Glass then was asked what bothered him most: “Everything. Lack of energy, lack of effort, lack of intensity, connection on the court. It was an embarrassing game.”

Robinson more than a shooter: As the fourth-most prolific three-point shooter in University of Michigan history, Robinson was known for his perimeter game and has shown that skill during summer league. But Robinson is determined to show he is more than a jump shooter and he’s done a nice job.

Robinson continues to impress, not only with his outside shooting but had several plays at the rim in Sacramento and continued that in the Heat’s Las Vegas opener with two early baskets on drives to the basket. Robinson, who scored 19 points in Miami’s victory over the Lakers in Sacramento, has been the most impressive player among the undrafted rookies and could be putting himself in a good spot for a two-way contract, from someone if not from the Heat.

Robinson, who also had a nice block on a layup attempt by the Pelicans’ Walter Lemon Jr., he was 7-of-10 from the floor and 4-of-6 on threes against New Orleans.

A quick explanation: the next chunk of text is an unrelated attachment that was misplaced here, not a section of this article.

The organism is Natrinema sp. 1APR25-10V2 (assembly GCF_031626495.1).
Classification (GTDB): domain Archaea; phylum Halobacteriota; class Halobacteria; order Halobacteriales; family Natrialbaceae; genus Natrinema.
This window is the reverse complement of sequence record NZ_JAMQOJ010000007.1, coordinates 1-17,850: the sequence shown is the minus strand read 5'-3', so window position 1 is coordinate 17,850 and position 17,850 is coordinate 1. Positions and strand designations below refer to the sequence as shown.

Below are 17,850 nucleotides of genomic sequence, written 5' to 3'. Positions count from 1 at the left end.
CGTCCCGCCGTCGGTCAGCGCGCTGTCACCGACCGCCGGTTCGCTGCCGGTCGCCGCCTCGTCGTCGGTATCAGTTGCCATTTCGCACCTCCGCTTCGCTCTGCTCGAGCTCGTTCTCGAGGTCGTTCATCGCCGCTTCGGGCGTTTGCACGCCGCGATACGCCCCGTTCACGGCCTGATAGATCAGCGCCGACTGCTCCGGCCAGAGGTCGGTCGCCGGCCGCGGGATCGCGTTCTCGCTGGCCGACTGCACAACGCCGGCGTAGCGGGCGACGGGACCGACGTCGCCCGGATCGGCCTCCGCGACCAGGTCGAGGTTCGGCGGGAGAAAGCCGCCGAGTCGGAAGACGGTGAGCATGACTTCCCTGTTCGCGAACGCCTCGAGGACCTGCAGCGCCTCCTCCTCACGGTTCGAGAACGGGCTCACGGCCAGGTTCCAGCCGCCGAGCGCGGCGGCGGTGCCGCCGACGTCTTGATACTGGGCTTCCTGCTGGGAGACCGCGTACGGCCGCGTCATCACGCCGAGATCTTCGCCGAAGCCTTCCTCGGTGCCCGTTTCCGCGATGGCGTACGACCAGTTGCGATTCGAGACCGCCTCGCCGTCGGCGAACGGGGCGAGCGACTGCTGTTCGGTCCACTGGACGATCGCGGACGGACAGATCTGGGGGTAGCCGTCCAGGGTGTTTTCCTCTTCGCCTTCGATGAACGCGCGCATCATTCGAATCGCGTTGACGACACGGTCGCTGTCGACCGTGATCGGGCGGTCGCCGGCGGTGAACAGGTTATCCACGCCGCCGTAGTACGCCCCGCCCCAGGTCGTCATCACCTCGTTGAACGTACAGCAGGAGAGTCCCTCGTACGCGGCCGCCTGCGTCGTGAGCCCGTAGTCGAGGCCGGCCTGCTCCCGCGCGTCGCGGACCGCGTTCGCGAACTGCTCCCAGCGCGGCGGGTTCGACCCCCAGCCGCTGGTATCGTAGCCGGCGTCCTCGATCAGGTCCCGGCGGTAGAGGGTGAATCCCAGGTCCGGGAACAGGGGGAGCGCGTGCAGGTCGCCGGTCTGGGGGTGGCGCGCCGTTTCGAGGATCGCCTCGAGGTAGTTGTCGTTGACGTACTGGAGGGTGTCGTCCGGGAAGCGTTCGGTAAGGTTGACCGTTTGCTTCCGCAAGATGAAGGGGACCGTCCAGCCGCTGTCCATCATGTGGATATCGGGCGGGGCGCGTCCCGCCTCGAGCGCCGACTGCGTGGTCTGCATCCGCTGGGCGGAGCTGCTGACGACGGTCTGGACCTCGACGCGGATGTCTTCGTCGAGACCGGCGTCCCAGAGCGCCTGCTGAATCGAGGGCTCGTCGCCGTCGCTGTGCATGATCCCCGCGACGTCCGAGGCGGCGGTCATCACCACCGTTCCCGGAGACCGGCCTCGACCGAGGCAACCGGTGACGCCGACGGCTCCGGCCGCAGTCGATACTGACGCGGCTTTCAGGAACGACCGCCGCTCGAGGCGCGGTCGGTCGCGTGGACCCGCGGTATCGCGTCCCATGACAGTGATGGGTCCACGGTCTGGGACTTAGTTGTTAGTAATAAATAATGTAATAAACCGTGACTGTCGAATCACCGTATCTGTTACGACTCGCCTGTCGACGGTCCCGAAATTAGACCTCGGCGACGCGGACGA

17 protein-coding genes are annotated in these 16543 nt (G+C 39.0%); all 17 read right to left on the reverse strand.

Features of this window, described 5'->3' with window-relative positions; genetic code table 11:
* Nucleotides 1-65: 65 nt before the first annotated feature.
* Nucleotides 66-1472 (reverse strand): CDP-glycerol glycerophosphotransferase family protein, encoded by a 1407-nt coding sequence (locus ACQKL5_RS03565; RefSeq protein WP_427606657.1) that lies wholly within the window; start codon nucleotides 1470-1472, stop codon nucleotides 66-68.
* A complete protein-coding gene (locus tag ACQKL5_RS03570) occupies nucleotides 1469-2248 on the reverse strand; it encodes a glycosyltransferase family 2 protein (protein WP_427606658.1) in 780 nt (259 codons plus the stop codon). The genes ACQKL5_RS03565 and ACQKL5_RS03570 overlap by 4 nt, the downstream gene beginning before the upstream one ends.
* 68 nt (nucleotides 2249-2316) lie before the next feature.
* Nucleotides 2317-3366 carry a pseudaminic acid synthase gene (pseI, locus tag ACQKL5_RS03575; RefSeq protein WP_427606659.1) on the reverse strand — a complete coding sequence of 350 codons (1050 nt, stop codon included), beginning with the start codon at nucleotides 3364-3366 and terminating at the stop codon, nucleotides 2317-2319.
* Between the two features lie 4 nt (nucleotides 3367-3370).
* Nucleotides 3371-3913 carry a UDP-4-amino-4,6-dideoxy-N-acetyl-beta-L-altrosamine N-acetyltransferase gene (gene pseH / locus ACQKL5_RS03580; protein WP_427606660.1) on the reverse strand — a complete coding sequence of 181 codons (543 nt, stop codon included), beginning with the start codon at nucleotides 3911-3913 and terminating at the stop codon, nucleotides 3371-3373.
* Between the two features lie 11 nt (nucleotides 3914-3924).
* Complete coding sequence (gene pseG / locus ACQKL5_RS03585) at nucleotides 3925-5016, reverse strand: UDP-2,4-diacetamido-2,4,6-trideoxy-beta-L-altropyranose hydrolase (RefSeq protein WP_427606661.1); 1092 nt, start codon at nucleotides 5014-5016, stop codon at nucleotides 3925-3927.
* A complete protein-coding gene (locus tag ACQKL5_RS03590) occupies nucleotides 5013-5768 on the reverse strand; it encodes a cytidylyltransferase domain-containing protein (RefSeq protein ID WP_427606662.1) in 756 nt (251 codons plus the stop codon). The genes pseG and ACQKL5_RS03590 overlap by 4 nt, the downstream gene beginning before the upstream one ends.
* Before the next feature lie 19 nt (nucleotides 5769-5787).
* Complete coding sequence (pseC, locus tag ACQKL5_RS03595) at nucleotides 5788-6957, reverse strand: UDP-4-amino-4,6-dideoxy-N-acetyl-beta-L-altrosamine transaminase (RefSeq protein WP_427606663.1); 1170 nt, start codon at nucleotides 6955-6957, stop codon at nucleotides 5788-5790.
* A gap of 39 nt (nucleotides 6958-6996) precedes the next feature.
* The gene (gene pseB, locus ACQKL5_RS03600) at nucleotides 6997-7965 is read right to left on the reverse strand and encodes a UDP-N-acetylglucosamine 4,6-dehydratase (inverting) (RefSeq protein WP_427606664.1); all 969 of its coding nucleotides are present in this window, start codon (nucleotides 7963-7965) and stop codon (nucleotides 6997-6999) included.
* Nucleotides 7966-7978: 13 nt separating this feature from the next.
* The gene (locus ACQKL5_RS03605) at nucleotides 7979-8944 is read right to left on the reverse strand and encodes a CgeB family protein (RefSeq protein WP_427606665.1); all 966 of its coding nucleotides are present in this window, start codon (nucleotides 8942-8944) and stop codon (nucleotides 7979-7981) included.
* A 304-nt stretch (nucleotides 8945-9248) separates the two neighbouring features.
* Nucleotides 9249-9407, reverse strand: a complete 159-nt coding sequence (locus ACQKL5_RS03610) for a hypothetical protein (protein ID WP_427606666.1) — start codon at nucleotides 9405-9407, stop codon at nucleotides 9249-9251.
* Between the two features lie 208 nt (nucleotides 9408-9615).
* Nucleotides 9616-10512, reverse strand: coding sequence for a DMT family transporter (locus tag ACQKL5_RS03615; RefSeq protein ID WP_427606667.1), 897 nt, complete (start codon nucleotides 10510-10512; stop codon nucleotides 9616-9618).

“I felt like I was labeled a lot in college,” Robinson said. “Not to discredit anything I did in college, but I feel like there’s more to my game than just that. It’s a great opportunity to be out here and showcase it. I’m thankful for the opportunity and just trying to continue to grow and hopefully make some noise.”

Getting some playing time: Glass gave heavy minutes to Rashad Vaughn, Matt Farrell, Ike Nwamu and Jarrod Jones on Saturday. Vaughn, who is trying to rehabilitate his career after being the 17th overall pick in 2015, finished with 11 points. Farrell, an undrafted rookie from Notre Dame, finished with six assists but was 4-of-13 from the floor. Nwamu, who play the last two years in Sioux Falls, had seven points.

Jones, who has played the last six seasons in Europe, was the most impressive with 15 points and 12 rebounds. Jones played just eight minutes in Sacramento, sitting two of the three games.

“Every game you might not get to play but the minutes that we get I just personally want to go out there and play hard and prove to all the teams in the league that I can play at this level,” Jones said.

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Miami Heat Summer League: Five things to watch the next two weeks

Rashad Vaughn of the Milwaukee Bucks drives against Eric Stuteville of the Sacramento Kings during the 2017 Summer League in Las Vegas. (Photo by Ethan Miller/Getty Images)

SACRAMENTO – The Heat will play in two summer leagues spanning more than two weeks.